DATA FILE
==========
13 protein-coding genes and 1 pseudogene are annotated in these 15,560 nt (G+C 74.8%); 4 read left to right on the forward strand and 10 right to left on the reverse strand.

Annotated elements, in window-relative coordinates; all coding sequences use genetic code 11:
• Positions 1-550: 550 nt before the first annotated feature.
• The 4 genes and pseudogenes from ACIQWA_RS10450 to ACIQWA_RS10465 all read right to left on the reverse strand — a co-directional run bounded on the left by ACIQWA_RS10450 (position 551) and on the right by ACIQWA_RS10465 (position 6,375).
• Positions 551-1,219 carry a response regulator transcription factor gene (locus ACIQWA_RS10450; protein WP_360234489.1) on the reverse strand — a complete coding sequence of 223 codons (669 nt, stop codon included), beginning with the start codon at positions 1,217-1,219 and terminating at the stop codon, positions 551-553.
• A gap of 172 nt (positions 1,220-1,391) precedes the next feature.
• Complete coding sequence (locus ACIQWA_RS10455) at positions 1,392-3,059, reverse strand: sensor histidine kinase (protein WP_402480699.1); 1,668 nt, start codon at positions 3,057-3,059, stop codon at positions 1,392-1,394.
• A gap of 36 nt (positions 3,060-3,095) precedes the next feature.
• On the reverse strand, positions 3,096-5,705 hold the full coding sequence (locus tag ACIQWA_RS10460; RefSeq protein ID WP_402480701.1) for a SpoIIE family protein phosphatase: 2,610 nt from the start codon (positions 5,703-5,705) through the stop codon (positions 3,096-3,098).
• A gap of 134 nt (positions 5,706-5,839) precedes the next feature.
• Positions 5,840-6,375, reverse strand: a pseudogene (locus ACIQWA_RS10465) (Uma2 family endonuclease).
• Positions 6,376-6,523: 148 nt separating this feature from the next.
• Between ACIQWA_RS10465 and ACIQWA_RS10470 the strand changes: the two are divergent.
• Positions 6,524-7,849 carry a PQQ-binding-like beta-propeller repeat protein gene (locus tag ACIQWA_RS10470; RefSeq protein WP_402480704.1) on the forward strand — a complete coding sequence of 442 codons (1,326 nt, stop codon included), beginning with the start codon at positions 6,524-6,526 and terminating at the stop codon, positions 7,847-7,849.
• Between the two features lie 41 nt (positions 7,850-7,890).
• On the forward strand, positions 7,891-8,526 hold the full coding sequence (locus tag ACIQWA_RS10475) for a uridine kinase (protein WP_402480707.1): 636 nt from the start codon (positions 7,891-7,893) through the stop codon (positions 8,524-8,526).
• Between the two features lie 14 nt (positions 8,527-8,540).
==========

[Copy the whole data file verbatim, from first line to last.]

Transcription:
13 protein-coding genes and 1 pseudogene are annotated in these 15,560 nt (G+C 74.8%); 4 read left to right on the forward strand and 10 right to left on the reverse strand.

Annotated elements, in window-relative coordinates; all coding sequences use genetic code 11:
• Positions 1-550: 550 nt before the first annotated feature.
• The 4 genes and pseudogenes from ACIQWA_RS10450 to ACIQWA_RS10465 all read right to left on the reverse strand — a co-directional run bounded on the left by ACIQWA_RS10450 (position 551) and on the right by ACIQWA_RS10465 (position 6,375).
• Positions 551-1,219 carry a response regulator transcription factor gene (locus ACIQWA_RS10450; protein WP_360234489.1) on the reverse strand — a complete coding sequence of 223 codons (669 nt, stop codon included), beginning with the start codon at positions 1,217-1,219 and terminating at the stop codon, positions 551-553.
• A gap of 172 nt (positions 1,220-1,391) precedes the next feature.
• Complete coding sequence (locus ACIQWA_RS10455) at positions 1,392-3,059, reverse strand: sensor histidine kinase (protein WP_402480699.1); 1,668 nt, start codon at positions 3,057-3,059, stop codon at positions 1,392-1,394.
• A gap of 36 nt (positions 3,060-3,095) precedes the next feature.
• On the reverse strand, positions 3,096-5,705 hold the full coding sequence (locus tag ACIQWA_RS10460; RefSeq protein ID WP_402480701.1) for a SpoIIE family protein phosphatase: 2,610 nt from the start codon (positions 5,703-5,705) through the stop codon (positions 3,096-3,098).
• A gap of 134 nt (positions 5,706-5,839) precedes the next feature.
• Positions 5,840-6,375, reverse strand: a pseudogene (locus ACIQWA_RS10465) (Uma2 family endonuclease).
• Positions 6,376-6,523: 148 nt separating this feature from the next.
• Between ACIQWA_RS10465 and ACIQWA_RS10470 the strand changes: the two are divergent.
• Positions 6,524-7,849 carry a PQQ-binding-like beta-propeller repeat protein gene (locus tag ACIQWA_RS10470; RefSeq protein WP_402480704.1) on the forward strand — a complete coding sequence of 442 codons (1,326 nt, stop codon included), beginning with the start codon at positions 6,524-6,526 and terminating at the stop codon, positions 7,847-7,849.
• Between the two features lie 41 nt (positions 7,850-7,890).
• On the forward strand, positions 7,891-8,526 hold the full coding sequence (locus tag ACIQWA_RS10475) for a uridine kinase (protein WP_402480707.1): 636 nt from the start codon (positions 7,891-7,893) through the stop codon (positions 8,524-8,526).
• Between the two features lie 14 nt (positions 8,527-8,540).